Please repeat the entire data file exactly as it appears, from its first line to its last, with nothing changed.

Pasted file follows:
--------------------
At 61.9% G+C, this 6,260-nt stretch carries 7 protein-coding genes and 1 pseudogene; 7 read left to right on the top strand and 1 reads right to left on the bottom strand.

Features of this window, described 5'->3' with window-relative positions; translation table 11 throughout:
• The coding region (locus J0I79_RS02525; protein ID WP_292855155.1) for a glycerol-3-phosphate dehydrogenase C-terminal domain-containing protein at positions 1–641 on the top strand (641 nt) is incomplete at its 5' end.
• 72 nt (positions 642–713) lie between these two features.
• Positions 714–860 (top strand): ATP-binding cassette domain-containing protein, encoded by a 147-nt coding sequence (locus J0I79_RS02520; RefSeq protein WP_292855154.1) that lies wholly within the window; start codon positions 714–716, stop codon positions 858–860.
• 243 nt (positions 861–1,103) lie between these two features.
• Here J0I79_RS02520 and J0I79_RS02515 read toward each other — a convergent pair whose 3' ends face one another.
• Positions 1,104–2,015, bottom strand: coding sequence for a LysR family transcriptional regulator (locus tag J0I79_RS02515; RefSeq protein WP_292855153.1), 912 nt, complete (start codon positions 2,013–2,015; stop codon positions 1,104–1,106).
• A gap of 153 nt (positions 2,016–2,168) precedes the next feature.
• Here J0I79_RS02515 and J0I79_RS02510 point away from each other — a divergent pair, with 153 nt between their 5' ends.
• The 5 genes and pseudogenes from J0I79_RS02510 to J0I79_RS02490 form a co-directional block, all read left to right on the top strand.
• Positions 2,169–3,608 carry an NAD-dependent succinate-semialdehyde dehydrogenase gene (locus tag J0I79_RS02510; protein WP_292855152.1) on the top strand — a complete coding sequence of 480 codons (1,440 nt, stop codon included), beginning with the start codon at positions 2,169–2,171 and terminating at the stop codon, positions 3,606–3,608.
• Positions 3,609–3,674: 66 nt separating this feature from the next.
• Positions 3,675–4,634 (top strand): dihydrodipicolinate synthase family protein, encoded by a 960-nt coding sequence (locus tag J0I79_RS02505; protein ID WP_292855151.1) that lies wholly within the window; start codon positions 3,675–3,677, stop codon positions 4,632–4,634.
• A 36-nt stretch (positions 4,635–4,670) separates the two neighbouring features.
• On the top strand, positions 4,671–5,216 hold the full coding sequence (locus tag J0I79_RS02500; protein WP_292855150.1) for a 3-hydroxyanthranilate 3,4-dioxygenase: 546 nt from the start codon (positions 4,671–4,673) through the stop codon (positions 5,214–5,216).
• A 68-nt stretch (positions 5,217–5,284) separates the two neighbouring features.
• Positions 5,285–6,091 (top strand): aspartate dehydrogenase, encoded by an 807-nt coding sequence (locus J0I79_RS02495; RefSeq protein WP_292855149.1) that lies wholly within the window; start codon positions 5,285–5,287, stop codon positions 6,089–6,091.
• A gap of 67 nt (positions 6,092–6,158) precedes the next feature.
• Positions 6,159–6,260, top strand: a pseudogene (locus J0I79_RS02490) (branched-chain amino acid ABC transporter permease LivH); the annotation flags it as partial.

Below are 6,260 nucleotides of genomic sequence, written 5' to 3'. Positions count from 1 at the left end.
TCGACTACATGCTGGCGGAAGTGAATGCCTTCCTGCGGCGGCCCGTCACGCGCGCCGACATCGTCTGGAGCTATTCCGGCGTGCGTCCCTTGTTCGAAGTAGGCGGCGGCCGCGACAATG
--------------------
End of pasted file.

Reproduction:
At 61.9% G+C, this 6,260-nt stretch carries 7 protein-coding genes and 1 pseudogene; 7 read left to right on the top strand and 1 reads right to left on the bottom strand.

Features of this window, described 5'->3' with window-relative positions; translation table 11 throughout:
• The coding region (locus J0I79_RS02525; protein ID WP_292855155.1) for a glycerol-3-phosphate dehydrogenase C-terminal domain-containing protein at positions 1–641 on the top strand (641 nt) is incomplete at its 5' end.
• 72 nt (positions 642–713) lie between these two features.
• Positions 714–860 (top strand): ATP-binding cassette domain-containing protein, encoded by a 147-nt coding sequence (locus J0I79_RS02520; RefSeq protein WP_292855154.1) that lies wholly within the window; start codon positions 714–716, stop codon positions 858–860.
• 243 nt (positions 861–1,103) lie between these two features.
• Here J0I79_RS02520 and J0I79_RS02515 read toward each other — a convergent pair whose 3' ends face one another.
• Positions 1,104–2,015, bottom strand: coding sequence for a LysR family transcriptional regulator (locus tag J0I79_RS02515; RefSeq protein WP_292855153.1), 912 nt, complete (start codon positions 2,013–2,015; stop codon positions 1,104–1,106).
• A gap of 153 nt (positions 2,016–2,168) precedes the next feature.
• Here J0I79_RS02515 and J0I79_RS02510 point away from each other — a divergent pair, with 153 nt between their 5' ends.
• The 5 genes and pseudogenes from J0I79_RS02510 to J0I79_RS02490 form a co-directional block, all read left to right on the top strand.
• Positions 2,169–3,608 carry an NAD-dependent succinate-semialdehyde dehydrogenase gene (locus tag J0I79_RS02510; protein WP_292855152.1) on the top strand — a complete coding sequence of 480 codons (1,440 nt, stop codon included), beginning with the start codon at positions 2,169–2,171 and terminating at the stop codon, positions 3,606–3,608.
• Positions 3,609–3,674: 66 nt separating this feature from the next.
• Positions 3,675–4,634 (top strand): dihydrodipicolinate synthase family protein, encoded by a 960-nt coding sequence (locus tag J0I79_RS02505; protein ID WP_292855151.1) that lies wholly within the window; start codon positions 3,675–3,677, stop codon positions 4,632–4,634.
• A 36-nt stretch (positions 4,635–4,670) separates the two neighbouring features.
• On the top strand, positions 4,671–5,216 hold the full coding sequence (locus tag J0I79_RS02500; protein WP_292855150.1) for a 3-hydroxyanthranilate 3,4-dioxygenase: 546 nt from the start codon (positions 4,671–4,673) through the stop codon (positions 5,214–5,216).
• A 68-nt stretch (positions 5,217–5,284) separates the two neighbouring features.
• Positions 5,285–6,091 (top strand): aspartate dehydrogenase, encoded by an 807-nt coding sequence (locus J0I79_RS02495; RefSeq protein WP_292855149.1) that lies wholly within the window; start codon positions 5,285–5,287, stop codon positions 6,089–6,091.
• A gap of 67 nt (positions 6,092–6,158) precedes the next feature.
• Positions 6,159–6,260, top strand: a pseudogene (locus J0I79_RS02490) (branched-chain amino acid ABC transporter permease LivH); the annotation flags it as partial.

Below are 6,260 nucleotides of genomic sequence, written 5' to 3'. Positions count from 1 at the left end.
TCGACTACATGCTGGCGGAAGTGAATGCCTTCCTGCGGCGGCCCGTCACGCGCGCCGACATCGTCTGGAGCTATTCCGGCGTGCGTCCCTTGTTCGAAGTAGGCGGCGGCCGCGACAATG